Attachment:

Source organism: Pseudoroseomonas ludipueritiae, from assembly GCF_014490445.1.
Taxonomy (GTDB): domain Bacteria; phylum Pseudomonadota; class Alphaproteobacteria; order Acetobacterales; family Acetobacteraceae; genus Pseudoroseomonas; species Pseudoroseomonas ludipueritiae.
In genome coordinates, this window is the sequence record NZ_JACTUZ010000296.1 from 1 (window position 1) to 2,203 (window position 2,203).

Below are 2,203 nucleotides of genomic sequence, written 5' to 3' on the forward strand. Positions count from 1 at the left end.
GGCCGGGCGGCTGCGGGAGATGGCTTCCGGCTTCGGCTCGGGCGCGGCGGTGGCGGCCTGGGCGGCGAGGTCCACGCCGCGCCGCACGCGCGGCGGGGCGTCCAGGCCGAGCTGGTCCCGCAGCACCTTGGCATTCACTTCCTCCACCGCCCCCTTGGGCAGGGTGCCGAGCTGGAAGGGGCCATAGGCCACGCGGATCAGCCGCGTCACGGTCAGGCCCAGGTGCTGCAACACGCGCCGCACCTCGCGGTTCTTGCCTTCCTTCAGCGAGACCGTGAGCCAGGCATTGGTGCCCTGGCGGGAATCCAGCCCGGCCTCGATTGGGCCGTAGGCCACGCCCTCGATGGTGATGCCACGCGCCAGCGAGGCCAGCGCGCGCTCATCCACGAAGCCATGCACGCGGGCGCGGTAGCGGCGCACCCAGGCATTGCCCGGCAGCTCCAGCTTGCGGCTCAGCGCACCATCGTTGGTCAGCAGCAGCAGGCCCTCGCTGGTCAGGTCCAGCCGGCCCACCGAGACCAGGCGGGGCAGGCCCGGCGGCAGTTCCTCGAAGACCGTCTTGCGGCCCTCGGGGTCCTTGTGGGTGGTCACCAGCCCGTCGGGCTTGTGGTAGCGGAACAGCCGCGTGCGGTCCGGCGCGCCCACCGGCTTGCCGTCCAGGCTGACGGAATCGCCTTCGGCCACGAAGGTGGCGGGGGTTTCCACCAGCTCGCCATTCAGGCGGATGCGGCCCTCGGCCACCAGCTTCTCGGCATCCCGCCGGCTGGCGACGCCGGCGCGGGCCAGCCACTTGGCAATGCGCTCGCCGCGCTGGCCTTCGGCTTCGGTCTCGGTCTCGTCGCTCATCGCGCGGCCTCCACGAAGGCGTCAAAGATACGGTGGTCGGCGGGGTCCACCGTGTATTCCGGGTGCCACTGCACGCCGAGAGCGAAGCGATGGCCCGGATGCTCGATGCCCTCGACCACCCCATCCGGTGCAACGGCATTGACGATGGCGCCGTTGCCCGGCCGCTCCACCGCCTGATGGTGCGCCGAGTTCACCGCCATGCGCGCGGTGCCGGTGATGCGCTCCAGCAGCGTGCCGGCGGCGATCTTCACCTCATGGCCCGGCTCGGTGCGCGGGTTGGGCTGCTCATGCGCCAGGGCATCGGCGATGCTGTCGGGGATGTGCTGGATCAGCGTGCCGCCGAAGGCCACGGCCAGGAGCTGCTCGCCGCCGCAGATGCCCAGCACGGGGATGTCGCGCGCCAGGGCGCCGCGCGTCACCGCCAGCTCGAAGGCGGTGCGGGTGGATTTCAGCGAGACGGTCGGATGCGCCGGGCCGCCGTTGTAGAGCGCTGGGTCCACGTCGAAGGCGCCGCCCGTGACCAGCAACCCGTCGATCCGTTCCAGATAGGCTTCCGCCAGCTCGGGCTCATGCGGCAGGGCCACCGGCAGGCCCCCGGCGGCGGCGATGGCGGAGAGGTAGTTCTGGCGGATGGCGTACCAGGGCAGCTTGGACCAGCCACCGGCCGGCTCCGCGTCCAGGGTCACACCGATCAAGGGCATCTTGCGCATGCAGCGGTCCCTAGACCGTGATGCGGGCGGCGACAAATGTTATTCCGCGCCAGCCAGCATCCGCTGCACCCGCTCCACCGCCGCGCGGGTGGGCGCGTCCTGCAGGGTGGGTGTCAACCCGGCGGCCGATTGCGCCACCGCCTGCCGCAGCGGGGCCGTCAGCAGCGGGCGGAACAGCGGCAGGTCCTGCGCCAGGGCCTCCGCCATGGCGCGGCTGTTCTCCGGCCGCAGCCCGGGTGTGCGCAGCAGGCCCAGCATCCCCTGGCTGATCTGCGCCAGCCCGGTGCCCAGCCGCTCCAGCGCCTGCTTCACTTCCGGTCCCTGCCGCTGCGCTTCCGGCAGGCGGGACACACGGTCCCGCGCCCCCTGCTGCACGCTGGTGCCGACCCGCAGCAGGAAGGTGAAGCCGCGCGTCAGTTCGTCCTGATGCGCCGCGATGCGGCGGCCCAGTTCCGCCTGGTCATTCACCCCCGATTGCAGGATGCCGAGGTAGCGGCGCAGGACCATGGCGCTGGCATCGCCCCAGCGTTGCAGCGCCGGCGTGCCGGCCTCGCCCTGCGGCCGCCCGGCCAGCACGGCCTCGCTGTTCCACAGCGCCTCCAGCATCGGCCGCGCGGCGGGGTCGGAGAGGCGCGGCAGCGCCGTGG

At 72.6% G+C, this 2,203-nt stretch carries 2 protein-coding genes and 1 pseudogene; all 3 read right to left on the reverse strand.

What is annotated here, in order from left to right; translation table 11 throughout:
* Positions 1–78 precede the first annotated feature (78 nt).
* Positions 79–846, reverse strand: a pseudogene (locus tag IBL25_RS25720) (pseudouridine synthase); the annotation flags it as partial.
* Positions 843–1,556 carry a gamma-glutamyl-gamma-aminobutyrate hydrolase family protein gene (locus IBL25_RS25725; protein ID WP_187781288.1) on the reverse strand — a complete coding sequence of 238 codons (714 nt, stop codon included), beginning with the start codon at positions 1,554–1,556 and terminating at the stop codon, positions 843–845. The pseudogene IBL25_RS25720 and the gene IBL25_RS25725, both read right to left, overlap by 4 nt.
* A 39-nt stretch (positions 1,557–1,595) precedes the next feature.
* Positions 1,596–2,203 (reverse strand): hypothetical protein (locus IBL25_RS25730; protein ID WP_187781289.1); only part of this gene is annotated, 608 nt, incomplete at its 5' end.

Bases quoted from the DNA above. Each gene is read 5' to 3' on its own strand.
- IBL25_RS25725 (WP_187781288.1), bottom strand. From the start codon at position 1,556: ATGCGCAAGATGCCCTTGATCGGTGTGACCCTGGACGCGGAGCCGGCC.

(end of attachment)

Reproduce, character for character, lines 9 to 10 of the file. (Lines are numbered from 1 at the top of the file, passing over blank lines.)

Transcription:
* Positions 79–846, reverse strand: a pseudogene (locus tag IBL25_RS25720) (pseudouridine synthase); the annotation flags it as partial.
* Positions 843–1,556 carry a gamma-glutamyl-gamma-aminobutyrate hydrolase family protein gene (locus IBL25_RS25725; protein ID WP_187781288.1) on the reverse strand — a complete coding sequence of 238 codons (714 nt, stop codon included), beginning with the start codon at positions 1,554–1,556 and terminating at the stop codon, positions 843–845. The pseudogene IBL25_RS25720 and the gene IBL25_RS25725, both read right to left, overlap by 4 nt.